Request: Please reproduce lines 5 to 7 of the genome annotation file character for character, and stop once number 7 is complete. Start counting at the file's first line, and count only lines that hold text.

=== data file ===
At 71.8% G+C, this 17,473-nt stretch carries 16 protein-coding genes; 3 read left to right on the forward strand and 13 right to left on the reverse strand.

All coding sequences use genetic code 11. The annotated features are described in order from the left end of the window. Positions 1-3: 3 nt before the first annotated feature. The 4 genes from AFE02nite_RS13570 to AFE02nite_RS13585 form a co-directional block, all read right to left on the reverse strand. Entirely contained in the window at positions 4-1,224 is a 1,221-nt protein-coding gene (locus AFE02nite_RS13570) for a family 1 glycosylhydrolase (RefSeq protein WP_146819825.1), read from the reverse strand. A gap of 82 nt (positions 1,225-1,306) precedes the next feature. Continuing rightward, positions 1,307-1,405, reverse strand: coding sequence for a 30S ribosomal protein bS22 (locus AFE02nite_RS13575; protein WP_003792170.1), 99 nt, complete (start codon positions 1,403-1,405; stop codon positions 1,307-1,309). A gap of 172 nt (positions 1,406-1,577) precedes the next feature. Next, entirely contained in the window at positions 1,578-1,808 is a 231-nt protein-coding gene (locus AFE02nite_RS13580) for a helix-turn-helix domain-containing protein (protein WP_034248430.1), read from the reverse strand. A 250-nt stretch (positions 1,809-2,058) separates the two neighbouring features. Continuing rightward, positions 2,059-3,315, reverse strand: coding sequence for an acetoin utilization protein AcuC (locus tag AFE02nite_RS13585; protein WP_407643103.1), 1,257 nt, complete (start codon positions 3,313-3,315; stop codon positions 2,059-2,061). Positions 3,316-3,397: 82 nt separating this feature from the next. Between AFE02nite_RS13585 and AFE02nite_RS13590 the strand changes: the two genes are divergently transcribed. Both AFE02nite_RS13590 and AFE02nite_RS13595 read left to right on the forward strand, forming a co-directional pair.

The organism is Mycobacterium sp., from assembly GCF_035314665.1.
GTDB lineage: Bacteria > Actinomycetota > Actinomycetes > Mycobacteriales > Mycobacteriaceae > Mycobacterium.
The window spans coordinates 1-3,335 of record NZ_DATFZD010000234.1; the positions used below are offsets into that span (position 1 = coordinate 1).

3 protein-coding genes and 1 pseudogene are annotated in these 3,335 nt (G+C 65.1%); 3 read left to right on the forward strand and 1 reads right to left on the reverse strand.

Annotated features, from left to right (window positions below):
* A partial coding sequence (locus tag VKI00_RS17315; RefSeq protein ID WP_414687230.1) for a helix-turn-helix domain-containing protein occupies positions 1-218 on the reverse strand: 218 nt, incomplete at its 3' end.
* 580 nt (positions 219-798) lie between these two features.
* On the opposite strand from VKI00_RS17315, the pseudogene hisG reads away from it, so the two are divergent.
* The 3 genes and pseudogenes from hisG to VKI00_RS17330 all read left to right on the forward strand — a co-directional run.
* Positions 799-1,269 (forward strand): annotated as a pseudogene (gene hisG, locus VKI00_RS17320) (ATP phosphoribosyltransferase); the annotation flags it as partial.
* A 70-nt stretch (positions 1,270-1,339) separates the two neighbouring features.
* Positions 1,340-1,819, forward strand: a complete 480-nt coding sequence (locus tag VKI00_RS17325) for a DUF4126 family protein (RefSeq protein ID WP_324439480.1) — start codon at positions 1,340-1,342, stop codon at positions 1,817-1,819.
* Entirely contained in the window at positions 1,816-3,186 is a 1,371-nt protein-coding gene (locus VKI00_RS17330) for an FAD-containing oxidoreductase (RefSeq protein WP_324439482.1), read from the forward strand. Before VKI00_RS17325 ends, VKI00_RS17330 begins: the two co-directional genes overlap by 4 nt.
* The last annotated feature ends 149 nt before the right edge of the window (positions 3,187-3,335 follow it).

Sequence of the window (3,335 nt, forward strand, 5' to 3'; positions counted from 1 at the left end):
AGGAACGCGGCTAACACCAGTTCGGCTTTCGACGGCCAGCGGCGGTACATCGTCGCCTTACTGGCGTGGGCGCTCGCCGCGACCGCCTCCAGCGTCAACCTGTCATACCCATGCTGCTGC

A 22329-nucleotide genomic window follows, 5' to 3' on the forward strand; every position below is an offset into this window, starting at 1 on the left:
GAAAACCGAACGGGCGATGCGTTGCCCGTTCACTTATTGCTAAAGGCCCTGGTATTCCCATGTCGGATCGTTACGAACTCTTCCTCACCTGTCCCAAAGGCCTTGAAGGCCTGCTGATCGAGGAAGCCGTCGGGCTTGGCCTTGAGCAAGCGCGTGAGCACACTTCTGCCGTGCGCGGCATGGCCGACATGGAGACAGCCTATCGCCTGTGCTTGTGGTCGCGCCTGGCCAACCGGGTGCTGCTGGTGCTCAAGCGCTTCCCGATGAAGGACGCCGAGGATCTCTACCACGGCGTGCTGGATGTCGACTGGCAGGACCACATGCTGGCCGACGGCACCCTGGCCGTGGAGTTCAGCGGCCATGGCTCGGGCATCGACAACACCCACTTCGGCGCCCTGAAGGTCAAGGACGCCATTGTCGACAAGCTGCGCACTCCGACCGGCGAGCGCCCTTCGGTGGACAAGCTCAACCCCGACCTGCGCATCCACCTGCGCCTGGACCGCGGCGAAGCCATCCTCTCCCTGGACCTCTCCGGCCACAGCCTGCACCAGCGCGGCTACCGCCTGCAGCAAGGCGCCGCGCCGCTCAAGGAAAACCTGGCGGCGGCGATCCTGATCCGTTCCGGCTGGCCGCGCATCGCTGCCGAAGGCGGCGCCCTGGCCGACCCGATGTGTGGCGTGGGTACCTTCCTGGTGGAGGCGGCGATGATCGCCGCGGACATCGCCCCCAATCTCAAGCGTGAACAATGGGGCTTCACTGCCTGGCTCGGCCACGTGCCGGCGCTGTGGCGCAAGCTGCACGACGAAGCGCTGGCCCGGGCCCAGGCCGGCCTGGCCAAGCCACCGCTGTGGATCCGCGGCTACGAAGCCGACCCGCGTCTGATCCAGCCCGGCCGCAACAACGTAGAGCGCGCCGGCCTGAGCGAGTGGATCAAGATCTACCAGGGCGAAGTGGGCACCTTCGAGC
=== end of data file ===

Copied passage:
The window spans coordinates 1-3,335 of record NZ_DATFZD010000234.1; the positions used below are offsets into that span (position 1 = coordinate 1).

3 protein-coding genes and 1 pseudogene are annotated in these 3,335 nt (G+C 65.1%); 3 read left to right on the forward strand and 1 reads right to left on the reverse strand.

Annotated features, from left to right (window positions below):